John Tory's closest advisers are urging him to stick with his resignation, sources say
‘The people who want John to stay on as mayor don’t have his best interests at heart’ says source
Since Toronto Mayor John Tory announced he will resign in the wake of an affair with one of his staff, a range of voices from council allies to a Toronto Star columnist to (reportedly) Premier Doug Ford have urged him not to quit.
But the advisers who've been by Tory's side the longest — and who the mayor trusts the most — are remaining steadfast in their belief that he needs to step down, multiple sources tell CBC News.
Tory, who has not formally resigned, will preside over Wednesday's budget meeting at city council.
Had he resigned before the budget passed, the acting mayor would not hold the "strong mayor" powers granted by the Ford government that allow Toronto's mayor to veto budget amendments with just one-third of council on side.
The rumblings that Tory could walk back his promised resignation are being fuelled in part by polling. "Support for Mayor Tory remains significant," said Lorne Bozinoff, president of Forum Research polling firm. "It's possible that Torontonians are open to Tory continuing in his role."
But even Tory himself appears to be throwing cold water on any idea that he will stay on as mayor.
The mayor's press secretary said in a statement that Tory has met with the deputy mayor, city manager and city clerk "to talk about how best to ensure an orderly transition" and that "details on the transition will be announced after the budget meeting."
Tory maintains a tight inner circle of close political advisers, sometimes referred to as his "kitchen cabinet." It includes his first city hall chief of staff Chris Eby, political consultant Patrick Harris, pollster Nick Kouvalis, public affairs specialist Bob Richardson, and his 2018 to 2022 chief of staff Luke Robertson.
The inner circle met on Friday to hear Tory's accounting of the affair and to discuss what to do about the Toronto Star story that would soon reveal it.
Their view was unanimous that Tory's only path, both politically and personally, was to step down, three sources close to the mayor tell CBC News.
"It makes no sense to stay," said a Tory confidante. "Any integrity he can salvage is in doing the right thing, and that's trying to fix the family."
The confidante says there's no reasonable way for Tory to justify changing his mind so quickly.
"You can't stand in front of the cameras on Friday night and say you made a terrible error in judgment and you have to resign to go be with your family, and then a week later say you have to stay."
CBC News is not publishing the names of the sources so they could speak freely about their behind-the-scenes discussions.
Tory's closest advisers are all telling him that trying to stay on as mayor would be fraught with political problems, according to the sources.
His personal brand of integrity and respectability would be shattered. He would be dogged with so many questions by the media about the scandal that it would distract from the work of City Hall.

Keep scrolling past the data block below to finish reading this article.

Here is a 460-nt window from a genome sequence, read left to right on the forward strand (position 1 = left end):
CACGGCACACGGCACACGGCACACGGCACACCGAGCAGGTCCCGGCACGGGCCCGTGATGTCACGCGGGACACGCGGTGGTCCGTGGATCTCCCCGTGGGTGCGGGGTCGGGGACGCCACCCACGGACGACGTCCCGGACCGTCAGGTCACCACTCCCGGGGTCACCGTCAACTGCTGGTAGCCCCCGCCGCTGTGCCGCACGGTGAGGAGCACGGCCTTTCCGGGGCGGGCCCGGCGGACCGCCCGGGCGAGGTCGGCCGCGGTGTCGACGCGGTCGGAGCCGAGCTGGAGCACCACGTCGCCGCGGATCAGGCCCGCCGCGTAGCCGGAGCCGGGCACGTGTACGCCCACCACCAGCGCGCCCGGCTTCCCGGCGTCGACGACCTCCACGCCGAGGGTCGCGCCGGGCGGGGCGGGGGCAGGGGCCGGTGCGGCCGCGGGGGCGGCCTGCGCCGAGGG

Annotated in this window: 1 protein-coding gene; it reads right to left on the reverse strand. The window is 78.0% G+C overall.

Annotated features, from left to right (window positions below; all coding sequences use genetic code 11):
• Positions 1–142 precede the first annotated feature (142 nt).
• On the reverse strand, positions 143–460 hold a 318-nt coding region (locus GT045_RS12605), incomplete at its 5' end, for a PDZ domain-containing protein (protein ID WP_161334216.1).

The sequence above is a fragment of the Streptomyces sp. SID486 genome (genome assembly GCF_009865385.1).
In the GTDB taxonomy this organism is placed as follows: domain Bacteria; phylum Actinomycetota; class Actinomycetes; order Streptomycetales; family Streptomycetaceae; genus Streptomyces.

He would potentially struggle to win support from enough members of council to move his agenda forward. He would face an investigation from the city's integrity commissioner over possibly violating the city's code of conduct.
"The people who want John to stay on as mayor don't have his best interests at heart," said a source close to Tory.
"His whole political narrative has been shot," said another of Tory's close allies. "The best case scenario [if he stayed on] was that he'd be a lame duck mayor."
The ally describes the affair as "reckless and selfish behaviour" and says they are angry at Tory.
"I never thought he would blow up a 40-year marriage and a career with such a reckless action," the source said.
In the Friday night speech announcing he will resign, Tory said it was important that the office of mayor not be tarnished in any way and that city government not be put through a prolonged controversy.
All three sources say they believe Tory will not heed any calls to stay and will ultimately resign.
His resignation would trigger the start of a somewhat flexible timeline toward a byelection for mayor:
At the next city council meeting after Tory resigns, the city clerk asks council to declare the mayor's position vacant.
Council has up to 60 days to pass a bylaw calling a byelection.
The nomination period can last one to two months.
The byelection date is to be set for 45 days following the close of nominations.
After Wednesday's budget meeting, the next council meeting is not scheduled until late March. It means any byelection could be as far away as September.
Still, potential candidates are considering whether they want to launch an unexpected mayoral campaign, and some are testing the waters for support. Those who have not ruled out running include former councillors Ana Bailão and Mike Layton and current councillors Brad Bradford and Josh Matlow.
Two sources say there are efforts to persuade former Toronto police chief Mark Saunders to run. Saunders was the Ontario PC Party candidate in Don Valley West in the 2022 provincial election, but he failed to win the seat.